Waters Rising

Illustration of a house under water

The water started to seep through our floorboards two weeks after we buried my grandmother.

Hurricane Harvey started in Sadie’s room. Our eldest crouched on the floor to staunch the water with bath towels, trying to save her dolls. Floodwater inched up the legs of her white and gold filigreed bedroom set, the same set my mother, and then I, used as girls. It flowed down the hall to the closet where I kept the crate that housed the dollhouse my grandfather the builder made for me shingle by shingle when I was 7.

Murky brown water floated roaches into the room used by Lilah, our 2-year-old, and soaked the chair I rocked both girls to sleep in as babies. It saturated rugs, couches, chairs, and the wooden dining room table my grandmother bought when she arrived in Houston from New York in 1953 with my 3-year-old mother in tow. Sixty-three years later, I returned to Houston from New York with my own 3-year-old in tow. We came in time to meet Harvey.

Houston was home. I grew up here, but I spent most of my 20s and 30s living, working, and loving in New York. Grandma, the daughter of a New York City department store magnate and a fiery Austrian immigrant from the Lower East Side, had New York in her blood. But in her late 20s, she got tired of the hustle. So did I.

I gave birth to my youngest in midtown. Shortly after, the city started to make me sick. The commute to work took an hour, day care closed too early, the bus was late, the train was stuck. Running, always running. My body had had enough. Houston gave me time and space. We traded in our 800-square-foot Brooklyn apartment for a driveway, a backyard, and cheaper rent, groceries, and gas. Here, we could buy a home, just as Grandma had done.

When we left New York, I told my husband I was done renting. I’d lived in nine apartments since Wellesley. Moving was tiring; landlords were, too. I yearned to put down roots, to boldly hang pictures, knowing this time we wouldn’t take them down in a year or two. We’d rent for one year in Houston, we decided, and then buy.

Two weeks before Harvey hit, I held Grandma’s hand in her apartment at Brookdale Senior Living Solutions, 15 minutes from our rental house. She lay propped up on pillows in a hospital bed in a pink nightgown, frail and pasty. She hadn’t eaten for a week. Her mouth was open, her eyes shut, and she took deep, labored breaths. I played her Mozart—her favorite—on my iPhone, and I told her about the new ranch-style house we’d just bought not far from her first home in Houston. We’d close in a few weeks, I said.

Our new home sat on a tree-lined street not far from the Jewish Community Center in Meyerland, one of few still reasonably priced neighborhoods near downtown. We’d be able to walk Sadie to kindergarten the following year, I told Grandma. I saw Sadie and Lilah learning to ride bicycles up and down the sidewalk. I’d prep dinner in our new kitchen, I told Grandma, then throw open the living-room door to the patio and fire up the grill while the girls climbed on the backyard play set.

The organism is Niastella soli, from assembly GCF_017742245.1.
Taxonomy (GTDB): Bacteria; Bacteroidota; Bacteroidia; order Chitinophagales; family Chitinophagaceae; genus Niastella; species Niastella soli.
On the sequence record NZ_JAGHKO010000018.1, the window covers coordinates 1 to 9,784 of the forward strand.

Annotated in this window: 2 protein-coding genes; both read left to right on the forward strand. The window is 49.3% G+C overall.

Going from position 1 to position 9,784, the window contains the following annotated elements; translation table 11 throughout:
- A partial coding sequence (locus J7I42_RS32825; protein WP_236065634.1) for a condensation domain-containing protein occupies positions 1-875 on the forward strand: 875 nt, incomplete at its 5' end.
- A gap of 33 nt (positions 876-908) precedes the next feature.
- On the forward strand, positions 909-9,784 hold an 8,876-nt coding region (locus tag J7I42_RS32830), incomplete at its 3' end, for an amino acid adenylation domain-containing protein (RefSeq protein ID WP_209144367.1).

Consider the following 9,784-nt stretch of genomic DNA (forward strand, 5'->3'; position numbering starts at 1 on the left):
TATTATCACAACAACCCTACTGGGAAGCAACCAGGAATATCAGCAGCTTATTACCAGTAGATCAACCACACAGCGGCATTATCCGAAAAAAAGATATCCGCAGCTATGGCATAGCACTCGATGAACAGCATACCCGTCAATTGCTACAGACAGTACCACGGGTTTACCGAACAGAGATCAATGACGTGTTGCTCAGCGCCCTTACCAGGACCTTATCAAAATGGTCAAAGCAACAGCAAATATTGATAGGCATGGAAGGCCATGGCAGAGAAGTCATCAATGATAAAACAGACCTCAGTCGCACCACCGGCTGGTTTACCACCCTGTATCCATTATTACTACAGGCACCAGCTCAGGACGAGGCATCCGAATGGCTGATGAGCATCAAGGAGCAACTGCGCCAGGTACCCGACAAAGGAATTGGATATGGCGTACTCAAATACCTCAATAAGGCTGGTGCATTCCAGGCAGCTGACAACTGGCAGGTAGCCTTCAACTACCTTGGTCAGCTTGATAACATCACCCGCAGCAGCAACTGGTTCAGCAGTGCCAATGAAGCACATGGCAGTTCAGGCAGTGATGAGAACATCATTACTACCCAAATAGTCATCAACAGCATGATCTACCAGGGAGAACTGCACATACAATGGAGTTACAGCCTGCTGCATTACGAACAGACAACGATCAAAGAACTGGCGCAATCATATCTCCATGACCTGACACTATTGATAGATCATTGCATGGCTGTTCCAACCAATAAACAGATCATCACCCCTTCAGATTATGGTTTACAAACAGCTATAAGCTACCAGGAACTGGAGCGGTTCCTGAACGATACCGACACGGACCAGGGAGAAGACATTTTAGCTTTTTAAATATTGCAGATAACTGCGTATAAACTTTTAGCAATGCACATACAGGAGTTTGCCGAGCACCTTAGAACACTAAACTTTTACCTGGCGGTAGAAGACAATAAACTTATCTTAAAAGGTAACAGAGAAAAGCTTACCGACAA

But Harvey had other plans.

Over 80 percent of homes in Meyerland flooded. More than a foot of water flowed into the house I had dreamed of, the house we were about to close on. I found out the day after the flood. I sat on a sofa in a stranger’s house around the corner from our rental home numbly flipping through pictures on Facebook of our waterlogged almost-home. Another neighbor, also a stranger, had rescued us from our rental in a borrowed canoe and took us to his friend’s dry, two-story home. We left our rented house after five long, dark hours of listening to Lilah scream to be freed from her high chair. We strapped her in to keep her from trudging through floodwater, then turned off the power and sat in the dark waiting for someone to rescue us.

The day after the flood, looking at photos of our almost-bedroom, my heart sank. Our vision of our lives for the next five, 10, 20 years was yanked away from us in a day. We were lucky. We emerged unscathed. We got out of our contract to buy in Meyerland. But a part of me still mourns the home we almost had. I wonder, where do we go from here?

Harvey destroyed most of our belongings. We took the furniture from Grandma’s apartment with us to our new rental home in a nearby neighborhood that didn’t flood, one we can’t really afford. I snuggle with my girls on Grandma’s cream-colored couch. My husband and I read in bed with light from her antique lamps. We share our meals at her 1950s dining table, which we fixed. Here, my girls, my husband, and Grandma are with me. This house isn’t ours, but for now, it’s home.

Deborah Lynn Blumberg ’00 is a freelance writer, editor, and content marketer. She salvaged the dollhouse and is trying to find the time to fix it up.

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